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William F. Powers

Year: 
2004
Citation: 
For pioneering contributions to aerospace and automotive controls, ranging from very effective Space Shuttle controls to some of the first successful applications of optimal control and estimation in automotive industry

William F. Powers retired as Vice President - Research from Ford Motor Company on December 31, 2000; he had been with the company since 1979. During his career at Ford, he served in numerous information technology, product development, and research management positions. On February 1, 1996, Dr. Powers assumed the responsibilities of Vice President-Research. Dr. Powers received his B.S. in Aerospace Engineering in 1963 from the University of Florida, and his Ph.D. in Engineering Mechanics in 1968 from the University of Texas at Austin. At NASA Marshall Space Flight Center from 1960-65, he was involved with the development of the Saturn Booster guidance system and Apollo mission analyses. He consulted on the Space Shuttle Program with the NASA Johnson Space Center during the period 1970-79. From 1968-1980, he was a Professor of Aerospace Engineering and Computer, Information and Control Engineering at the University of Michigan. He served as President of the AACC in 1988-89 and he organized and was the first chairman of the IFAC Automotive Technical Committee.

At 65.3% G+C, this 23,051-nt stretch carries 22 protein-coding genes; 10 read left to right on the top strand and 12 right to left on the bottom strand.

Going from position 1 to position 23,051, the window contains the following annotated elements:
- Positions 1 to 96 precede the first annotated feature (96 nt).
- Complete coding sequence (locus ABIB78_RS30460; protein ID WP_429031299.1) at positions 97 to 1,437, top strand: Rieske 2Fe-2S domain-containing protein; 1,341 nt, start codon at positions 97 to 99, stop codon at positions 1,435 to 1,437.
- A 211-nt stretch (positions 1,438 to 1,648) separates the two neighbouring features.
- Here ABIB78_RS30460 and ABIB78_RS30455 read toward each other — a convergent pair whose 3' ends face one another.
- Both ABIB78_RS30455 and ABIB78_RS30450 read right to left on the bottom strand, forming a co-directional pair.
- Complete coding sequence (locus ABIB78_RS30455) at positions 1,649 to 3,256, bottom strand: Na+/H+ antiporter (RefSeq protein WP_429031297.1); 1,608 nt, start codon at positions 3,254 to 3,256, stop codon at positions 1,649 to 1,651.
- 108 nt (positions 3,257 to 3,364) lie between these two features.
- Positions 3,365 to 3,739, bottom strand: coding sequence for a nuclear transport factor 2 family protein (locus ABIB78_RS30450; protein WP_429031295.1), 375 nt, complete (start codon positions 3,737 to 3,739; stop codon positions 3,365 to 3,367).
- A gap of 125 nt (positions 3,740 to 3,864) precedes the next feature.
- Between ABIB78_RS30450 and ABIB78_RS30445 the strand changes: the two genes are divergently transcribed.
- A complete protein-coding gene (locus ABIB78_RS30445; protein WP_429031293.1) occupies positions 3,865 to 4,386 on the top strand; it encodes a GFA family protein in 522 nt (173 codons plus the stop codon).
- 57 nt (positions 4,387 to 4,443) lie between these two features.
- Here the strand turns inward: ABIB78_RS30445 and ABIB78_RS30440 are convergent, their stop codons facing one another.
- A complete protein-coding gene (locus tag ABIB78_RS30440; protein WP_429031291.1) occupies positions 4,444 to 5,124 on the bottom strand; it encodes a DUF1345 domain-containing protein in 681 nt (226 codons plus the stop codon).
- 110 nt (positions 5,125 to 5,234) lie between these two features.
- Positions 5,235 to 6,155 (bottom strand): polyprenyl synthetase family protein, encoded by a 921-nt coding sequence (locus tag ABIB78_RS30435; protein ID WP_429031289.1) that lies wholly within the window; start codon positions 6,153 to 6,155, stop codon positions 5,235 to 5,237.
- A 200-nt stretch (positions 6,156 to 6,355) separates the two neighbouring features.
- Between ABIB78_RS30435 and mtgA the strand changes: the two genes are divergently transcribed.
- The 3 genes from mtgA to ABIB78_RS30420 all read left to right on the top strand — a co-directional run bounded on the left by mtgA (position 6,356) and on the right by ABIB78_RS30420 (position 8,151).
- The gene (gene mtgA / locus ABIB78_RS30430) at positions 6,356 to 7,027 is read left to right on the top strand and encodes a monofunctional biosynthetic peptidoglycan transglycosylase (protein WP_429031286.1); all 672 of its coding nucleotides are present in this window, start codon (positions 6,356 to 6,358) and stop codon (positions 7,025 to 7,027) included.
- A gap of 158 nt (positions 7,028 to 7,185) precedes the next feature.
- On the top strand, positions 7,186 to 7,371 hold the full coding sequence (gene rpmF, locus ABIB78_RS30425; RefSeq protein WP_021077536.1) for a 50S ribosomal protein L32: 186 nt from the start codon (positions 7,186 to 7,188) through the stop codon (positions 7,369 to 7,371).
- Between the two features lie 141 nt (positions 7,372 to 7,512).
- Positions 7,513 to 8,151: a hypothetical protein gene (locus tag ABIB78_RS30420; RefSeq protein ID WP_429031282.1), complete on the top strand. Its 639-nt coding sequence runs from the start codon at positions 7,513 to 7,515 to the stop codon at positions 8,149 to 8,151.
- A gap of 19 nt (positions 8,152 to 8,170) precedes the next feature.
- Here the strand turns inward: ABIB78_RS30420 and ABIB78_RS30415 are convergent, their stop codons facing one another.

He is a member of the National Academy of Engineering, a Fellow of the Institute of Electrical and Electronics Engineers, the American Society of Mechanical Engineers, and the Society of Automotive Engineers, and a foreign member of the Royal Swedish Academy of Engineering Sciences. He currently is a consultant to a number of companies, and serves on the Secretary of Energy's Laboratory Operations Board, the National Academy of Engineering's Committee on Membership, the National Academies Board on Energy and Environmental Systems, and the National Academies Committee on Alternatives and Strategies for Future Hydrogen Production and Use, in addition to a number of university advisory committees. He and his wife, Linda, reside in Boca Raton and Ann Arbor, and have two children and three grandchildren.